By Alicia Buller
Senior UK and UAE politicians convene in London in what experts have described as a 'concerted drive' by Britain to strengthen relationships
Senior UK and UAE politicians convened in London this week in what experts have described as a ‘concerted drive’ by Britain to strengthen relationships with ‘key partners’ ahead of the Brexit cut off date in March next year.
Sheikh Abdullah bin Zayed Al Nahyan, Minister of Foreign Affairs and International Cooperation met with Sajid Javid, UK Home Secretary and Liam Fox, UK Secretary of State for International Trade, on Monday in what was described as a ‘private meeting’ by the UK Home Office.
According to the Dubai state news outlet WAM, the meeting ‘discussed ways to develop aspects of joint cooperation between the two countries in various fields for the benefit the peoples of the two countries and highlighted the UAE's interest in enhancing the volume of joint investments with the United Kingdom.’
“UK relations with the UAE are witnessing continuous development in various fields, especially economic, investment, educational, cultural and social fields,” WAM said.
Wes Schwalje, COO of Dubai-based consulting and research firm Tahseen Consulting, told Arabian Business: “With Brexit looming closer, there is now a concerted drive from the UK to strengthen trade relationships with key trade partners like the UAE through trade bilateral agreements.
“A UK-GCC agreement would give the UK an edge over the EU, which has been engaged in slow moving trade talks with the GCC on a free trade agreement since 1990.”
Schwalje added: “A UK-UAE free trade agreement would give British exports a competitive edge at a very critical time and would be mutually beneficial by increasing trade and investment between the two countries. The agreement would likely easily enable the UK and UAE to meet their target of £25 billion in bilateral trade by 2020.”
Total trade between the UK and UAE rose by over 12 percent to £17.5 billion ($22.4 billion) in 2017, it was announced this week. Last year, UK exports to UAE amounted to £11.1 billion while UK imports from the UAE were £6.4 billion as the UK reported a trade surplus of £4.7 billion.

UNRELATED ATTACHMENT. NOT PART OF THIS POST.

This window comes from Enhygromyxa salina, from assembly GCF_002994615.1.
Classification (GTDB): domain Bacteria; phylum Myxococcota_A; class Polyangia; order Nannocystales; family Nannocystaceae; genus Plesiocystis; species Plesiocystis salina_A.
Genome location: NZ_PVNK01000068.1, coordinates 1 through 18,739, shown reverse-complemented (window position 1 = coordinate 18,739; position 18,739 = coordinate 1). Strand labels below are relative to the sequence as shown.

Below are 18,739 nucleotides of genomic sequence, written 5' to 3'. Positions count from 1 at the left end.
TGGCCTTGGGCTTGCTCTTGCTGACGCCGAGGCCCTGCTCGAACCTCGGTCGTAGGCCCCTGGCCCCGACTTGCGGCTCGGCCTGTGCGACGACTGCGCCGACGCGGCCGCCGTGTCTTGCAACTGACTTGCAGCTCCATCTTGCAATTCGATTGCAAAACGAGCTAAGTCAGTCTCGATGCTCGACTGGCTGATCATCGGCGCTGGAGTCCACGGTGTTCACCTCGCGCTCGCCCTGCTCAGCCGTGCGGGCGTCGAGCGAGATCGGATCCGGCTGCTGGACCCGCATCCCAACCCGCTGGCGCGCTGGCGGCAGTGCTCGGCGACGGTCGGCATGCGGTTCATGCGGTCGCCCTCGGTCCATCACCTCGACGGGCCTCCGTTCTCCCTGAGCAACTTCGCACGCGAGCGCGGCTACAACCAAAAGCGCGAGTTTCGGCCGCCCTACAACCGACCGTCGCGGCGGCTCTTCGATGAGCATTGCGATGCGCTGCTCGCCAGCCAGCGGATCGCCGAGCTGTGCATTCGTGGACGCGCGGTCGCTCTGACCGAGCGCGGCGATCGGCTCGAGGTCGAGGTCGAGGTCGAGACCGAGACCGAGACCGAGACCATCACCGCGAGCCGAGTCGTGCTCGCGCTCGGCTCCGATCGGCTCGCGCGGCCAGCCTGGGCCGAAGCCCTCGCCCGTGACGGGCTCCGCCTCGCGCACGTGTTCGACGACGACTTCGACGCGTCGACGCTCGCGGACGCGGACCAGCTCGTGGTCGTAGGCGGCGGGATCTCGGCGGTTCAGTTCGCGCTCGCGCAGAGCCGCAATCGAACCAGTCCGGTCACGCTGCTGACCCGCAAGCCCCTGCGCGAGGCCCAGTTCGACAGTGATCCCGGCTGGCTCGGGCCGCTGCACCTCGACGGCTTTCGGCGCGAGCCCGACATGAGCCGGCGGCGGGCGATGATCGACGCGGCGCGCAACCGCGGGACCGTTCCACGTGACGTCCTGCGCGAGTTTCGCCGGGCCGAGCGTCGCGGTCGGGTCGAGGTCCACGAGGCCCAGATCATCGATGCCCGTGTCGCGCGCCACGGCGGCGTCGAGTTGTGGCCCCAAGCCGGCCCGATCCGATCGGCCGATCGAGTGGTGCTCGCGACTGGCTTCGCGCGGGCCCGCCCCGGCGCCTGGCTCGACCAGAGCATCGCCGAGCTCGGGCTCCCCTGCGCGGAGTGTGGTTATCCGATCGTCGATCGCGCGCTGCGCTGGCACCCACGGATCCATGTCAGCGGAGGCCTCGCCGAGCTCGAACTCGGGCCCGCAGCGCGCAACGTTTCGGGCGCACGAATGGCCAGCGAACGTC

This week’s UK-UAE trade visit also saw HH Sheikh Abdullah launch a new meeting point for UAE-linked communities in Britain. ‘The Emirates Society’ is a major new initiative with the backing of the UAE embassy under the patronage of Suleiman Almazroui, the UAE ambassador.
Chris Doyle, director of the London-based Council for Arab-British Understanding (Cabu), said the UAE-UK relationship is now extending ‘beyond trade’.
“The inauguration of The Emirates Society indicates a bi-lateral friendship. It broadens the relationship between the two countries and brings in areas of cultural dynamics and knowledge exchange,” he told Arabian Business.
Doyle added that the latest UAE-UK trade figures were ‘impressive’ and he expects to see further uplift in trade volumes as Britain continues to promote its ‘high tech, educational, environmental and cultural services’ to the UAE.
Schwalje added that the renewable energy sector presents a considerable opportunity for bilateral cooperation. “With the UAE targeting 50 per cent of energy via renewable sources by 2050, the UK can aid in technology transfer to achieve this goal and capitalise on the $163 billion planned investments in the renewable energy sector,” he said.
The COO also predicted growth in financial services sector trade in the lead up to Brexit. He said: “With 66 per cent of UK businesses eyeing Dubai as a favourable regional business hub, there is likely to be increased demand for better financial services in the near future.”
Schwalje also pinpointed the transportation sector as a major growth opportunity.
“The push towards smart mobility and electric vehicles is in sync with long-term strategic goals for the UAE and UK. Both countries can cooperate in infrastructure development to expand innovative transportation solutions,” he said.